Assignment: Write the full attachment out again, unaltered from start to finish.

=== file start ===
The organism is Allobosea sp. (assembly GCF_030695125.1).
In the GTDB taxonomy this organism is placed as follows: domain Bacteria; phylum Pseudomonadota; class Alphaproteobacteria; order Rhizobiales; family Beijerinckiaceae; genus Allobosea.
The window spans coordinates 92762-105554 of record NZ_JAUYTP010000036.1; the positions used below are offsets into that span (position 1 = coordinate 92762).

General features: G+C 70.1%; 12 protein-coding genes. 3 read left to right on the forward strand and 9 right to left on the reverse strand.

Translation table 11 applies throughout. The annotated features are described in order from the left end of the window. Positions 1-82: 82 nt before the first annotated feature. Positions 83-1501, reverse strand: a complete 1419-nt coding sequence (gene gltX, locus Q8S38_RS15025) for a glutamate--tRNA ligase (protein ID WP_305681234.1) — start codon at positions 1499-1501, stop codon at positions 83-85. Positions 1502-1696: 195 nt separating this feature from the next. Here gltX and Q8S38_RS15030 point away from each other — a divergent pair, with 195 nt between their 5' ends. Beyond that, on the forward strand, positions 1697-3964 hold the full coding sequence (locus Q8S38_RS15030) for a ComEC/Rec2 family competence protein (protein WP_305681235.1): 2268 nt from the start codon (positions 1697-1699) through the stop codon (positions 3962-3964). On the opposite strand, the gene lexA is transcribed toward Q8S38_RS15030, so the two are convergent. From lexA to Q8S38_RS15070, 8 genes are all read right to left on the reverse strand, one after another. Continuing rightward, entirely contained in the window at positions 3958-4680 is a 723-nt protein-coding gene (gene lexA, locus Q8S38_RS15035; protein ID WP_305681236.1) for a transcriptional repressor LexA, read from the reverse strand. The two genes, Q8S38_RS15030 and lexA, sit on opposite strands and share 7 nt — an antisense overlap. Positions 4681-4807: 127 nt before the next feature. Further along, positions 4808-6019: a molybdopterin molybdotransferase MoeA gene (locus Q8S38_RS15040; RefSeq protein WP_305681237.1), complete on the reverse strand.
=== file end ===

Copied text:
The organism is Allobosea sp. (assembly GCF_030695125.1).
In the GTDB taxonomy this organism is placed as follows: domain Bacteria; phylum Pseudomonadota; class Alphaproteobacteria; order Rhizobiales; family Beijerinckiaceae; genus Allobosea.
The window spans coordinates 92762-105554 of record NZ_JAUYTP010000036.1; the positions used below are offsets into that span (position 1 = coordinate 92762).

General features: G+C 70.1%; 12 protein-coding genes. 3 read left to right on the forward strand and 9 right to left on the reverse strand.

Translation table 11 applies throughout. The annotated features are described in order from the left end of the window. Positions 1-82: 82 nt before the first annotated feature. Positions 83-1501, reverse strand: a complete 1419-nt coding sequence (gene gltX, locus Q8S38_RS15025) for a glutamate--tRNA ligase (protein ID WP_305681234.1) — start codon at positions 1499-1501, stop codon at positions 83-85. Positions 1502-1696: 195 nt separating this feature from the next. Here gltX and Q8S38_RS15030 point away from each other — a divergent pair, with 195 nt between their 5' ends. Beyond that, on the forward strand, positions 1697-3964 hold the full coding sequence (locus Q8S38_RS15030) for a ComEC/Rec2 family competence protein (protein WP_305681235.1): 2268 nt from the start codon (positions 1697-1699) through the stop codon (positions 3962-3964). On the opposite strand, the gene lexA is transcribed toward Q8S38_RS15030, so the two are convergent. From lexA to Q8S38_RS15070, 8 genes are all read right to left on the reverse strand, one after another. Continuing rightward, entirely contained in the window at positions 3958-4680 is a 723-nt protein-coding gene (gene lexA, locus Q8S38_RS15035; protein ID WP_305681236.1) for a transcriptional repressor LexA, read from the reverse strand. The two genes, Q8S38_RS15030 and lexA, sit on opposite strands and share 7 nt — an antisense overlap. Positions 4681-4807: 127 nt before the next feature. Further along, positions 4808-6019: a molybdopterin molybdotransferase MoeA gene (locus Q8S38_RS15040; RefSeq protein WP_305681237.1), complete on the reverse strand.